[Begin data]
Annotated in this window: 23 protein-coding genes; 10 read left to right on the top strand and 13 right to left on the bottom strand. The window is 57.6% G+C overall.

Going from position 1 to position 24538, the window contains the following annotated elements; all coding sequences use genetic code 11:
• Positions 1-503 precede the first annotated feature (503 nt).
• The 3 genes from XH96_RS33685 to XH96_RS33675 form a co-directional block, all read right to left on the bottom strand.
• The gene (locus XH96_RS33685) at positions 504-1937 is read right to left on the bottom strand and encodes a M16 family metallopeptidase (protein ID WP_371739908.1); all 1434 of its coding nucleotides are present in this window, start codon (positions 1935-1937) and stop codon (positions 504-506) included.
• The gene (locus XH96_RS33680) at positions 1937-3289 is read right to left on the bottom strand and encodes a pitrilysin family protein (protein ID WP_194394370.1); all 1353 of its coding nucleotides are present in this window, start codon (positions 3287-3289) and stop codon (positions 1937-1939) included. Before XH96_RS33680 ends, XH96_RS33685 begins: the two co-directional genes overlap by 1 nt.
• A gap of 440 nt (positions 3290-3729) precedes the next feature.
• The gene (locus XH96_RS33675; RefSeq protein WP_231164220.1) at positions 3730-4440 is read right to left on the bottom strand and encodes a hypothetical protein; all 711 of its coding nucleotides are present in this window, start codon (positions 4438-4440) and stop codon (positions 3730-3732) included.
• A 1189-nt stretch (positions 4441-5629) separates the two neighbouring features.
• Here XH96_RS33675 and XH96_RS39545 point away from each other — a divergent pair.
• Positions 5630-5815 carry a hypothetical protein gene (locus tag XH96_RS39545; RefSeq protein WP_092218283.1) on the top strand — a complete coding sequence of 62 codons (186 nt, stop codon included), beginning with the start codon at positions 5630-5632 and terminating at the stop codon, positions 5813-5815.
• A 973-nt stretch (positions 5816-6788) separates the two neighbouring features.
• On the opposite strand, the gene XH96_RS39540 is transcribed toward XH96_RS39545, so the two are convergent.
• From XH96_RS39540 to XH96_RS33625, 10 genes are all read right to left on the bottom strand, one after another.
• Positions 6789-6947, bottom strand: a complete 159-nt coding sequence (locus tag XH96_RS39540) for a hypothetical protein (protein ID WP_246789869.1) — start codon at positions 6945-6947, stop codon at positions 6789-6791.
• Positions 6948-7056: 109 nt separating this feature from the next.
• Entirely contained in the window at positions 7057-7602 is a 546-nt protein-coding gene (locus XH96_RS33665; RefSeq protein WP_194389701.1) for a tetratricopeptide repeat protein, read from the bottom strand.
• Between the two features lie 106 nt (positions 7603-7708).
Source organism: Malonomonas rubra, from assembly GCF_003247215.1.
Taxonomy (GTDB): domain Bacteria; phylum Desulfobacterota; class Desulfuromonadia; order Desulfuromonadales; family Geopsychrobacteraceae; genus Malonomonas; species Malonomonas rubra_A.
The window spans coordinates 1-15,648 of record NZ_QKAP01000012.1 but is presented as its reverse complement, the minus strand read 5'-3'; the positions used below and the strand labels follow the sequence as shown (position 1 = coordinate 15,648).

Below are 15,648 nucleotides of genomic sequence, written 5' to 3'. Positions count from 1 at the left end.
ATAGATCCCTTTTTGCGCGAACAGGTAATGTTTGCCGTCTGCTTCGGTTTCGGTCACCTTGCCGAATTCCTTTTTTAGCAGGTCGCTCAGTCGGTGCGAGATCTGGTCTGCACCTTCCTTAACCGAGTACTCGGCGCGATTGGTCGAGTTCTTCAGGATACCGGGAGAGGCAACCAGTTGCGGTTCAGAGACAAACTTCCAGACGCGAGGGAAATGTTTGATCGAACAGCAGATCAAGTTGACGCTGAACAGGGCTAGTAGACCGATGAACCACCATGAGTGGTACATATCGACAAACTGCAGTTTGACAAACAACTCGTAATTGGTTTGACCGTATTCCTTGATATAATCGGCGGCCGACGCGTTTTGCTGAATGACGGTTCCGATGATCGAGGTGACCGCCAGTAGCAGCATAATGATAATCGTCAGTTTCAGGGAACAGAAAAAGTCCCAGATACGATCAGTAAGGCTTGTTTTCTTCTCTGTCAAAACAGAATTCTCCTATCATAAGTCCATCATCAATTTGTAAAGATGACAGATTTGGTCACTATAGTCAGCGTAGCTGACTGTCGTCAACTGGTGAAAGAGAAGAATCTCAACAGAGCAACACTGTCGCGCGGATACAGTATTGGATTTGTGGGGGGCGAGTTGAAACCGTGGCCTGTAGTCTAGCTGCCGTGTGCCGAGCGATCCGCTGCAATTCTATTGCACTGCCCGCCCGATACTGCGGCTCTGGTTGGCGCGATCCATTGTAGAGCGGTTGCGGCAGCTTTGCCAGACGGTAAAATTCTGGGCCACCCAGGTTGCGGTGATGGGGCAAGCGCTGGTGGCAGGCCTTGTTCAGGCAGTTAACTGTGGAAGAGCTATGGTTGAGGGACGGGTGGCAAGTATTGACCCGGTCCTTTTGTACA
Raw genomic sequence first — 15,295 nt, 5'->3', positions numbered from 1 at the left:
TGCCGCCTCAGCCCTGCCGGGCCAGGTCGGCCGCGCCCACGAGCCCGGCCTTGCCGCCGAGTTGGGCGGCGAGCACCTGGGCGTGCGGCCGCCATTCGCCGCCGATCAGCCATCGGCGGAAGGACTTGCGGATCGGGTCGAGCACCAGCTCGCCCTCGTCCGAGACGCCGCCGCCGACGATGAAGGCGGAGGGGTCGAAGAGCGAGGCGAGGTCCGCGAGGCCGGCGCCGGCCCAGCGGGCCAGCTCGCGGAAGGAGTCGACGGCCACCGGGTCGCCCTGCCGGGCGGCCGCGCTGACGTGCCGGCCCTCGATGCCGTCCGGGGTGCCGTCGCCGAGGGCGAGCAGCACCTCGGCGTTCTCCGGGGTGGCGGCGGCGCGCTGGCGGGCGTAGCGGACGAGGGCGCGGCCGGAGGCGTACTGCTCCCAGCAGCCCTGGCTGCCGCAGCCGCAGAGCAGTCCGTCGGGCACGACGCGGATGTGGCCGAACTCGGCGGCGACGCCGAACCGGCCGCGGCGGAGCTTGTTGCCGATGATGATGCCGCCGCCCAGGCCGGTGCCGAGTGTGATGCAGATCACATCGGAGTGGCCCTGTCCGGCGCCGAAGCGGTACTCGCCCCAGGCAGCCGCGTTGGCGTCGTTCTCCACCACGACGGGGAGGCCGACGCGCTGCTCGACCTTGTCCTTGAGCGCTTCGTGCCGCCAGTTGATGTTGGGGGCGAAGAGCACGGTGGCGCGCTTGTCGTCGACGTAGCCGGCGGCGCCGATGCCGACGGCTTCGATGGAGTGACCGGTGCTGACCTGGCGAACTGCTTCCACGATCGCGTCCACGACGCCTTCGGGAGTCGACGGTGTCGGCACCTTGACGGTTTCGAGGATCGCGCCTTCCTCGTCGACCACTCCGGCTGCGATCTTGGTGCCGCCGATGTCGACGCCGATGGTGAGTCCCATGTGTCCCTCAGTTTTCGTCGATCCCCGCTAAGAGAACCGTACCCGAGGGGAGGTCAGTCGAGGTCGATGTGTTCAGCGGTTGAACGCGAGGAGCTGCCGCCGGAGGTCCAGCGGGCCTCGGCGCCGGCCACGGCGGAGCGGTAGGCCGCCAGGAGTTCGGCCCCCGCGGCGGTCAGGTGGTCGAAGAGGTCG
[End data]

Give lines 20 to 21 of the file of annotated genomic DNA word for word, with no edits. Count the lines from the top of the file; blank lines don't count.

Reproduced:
Taxonomy (GTDB): domain Bacteria; phylum Desulfobacterota; class Desulfuromonadia; order Desulfuromonadales; family Geopsychrobacteraceae; genus Malonomonas; species Malonomonas rubra_A.
The window spans coordinates 1-15,648 of record NZ_QKAP01000012.1 but is presented as its reverse complement, the minus strand read 5'-3'; the positions used below and the strand labels follow the sequence as shown (position 1 = coordinate 15,648).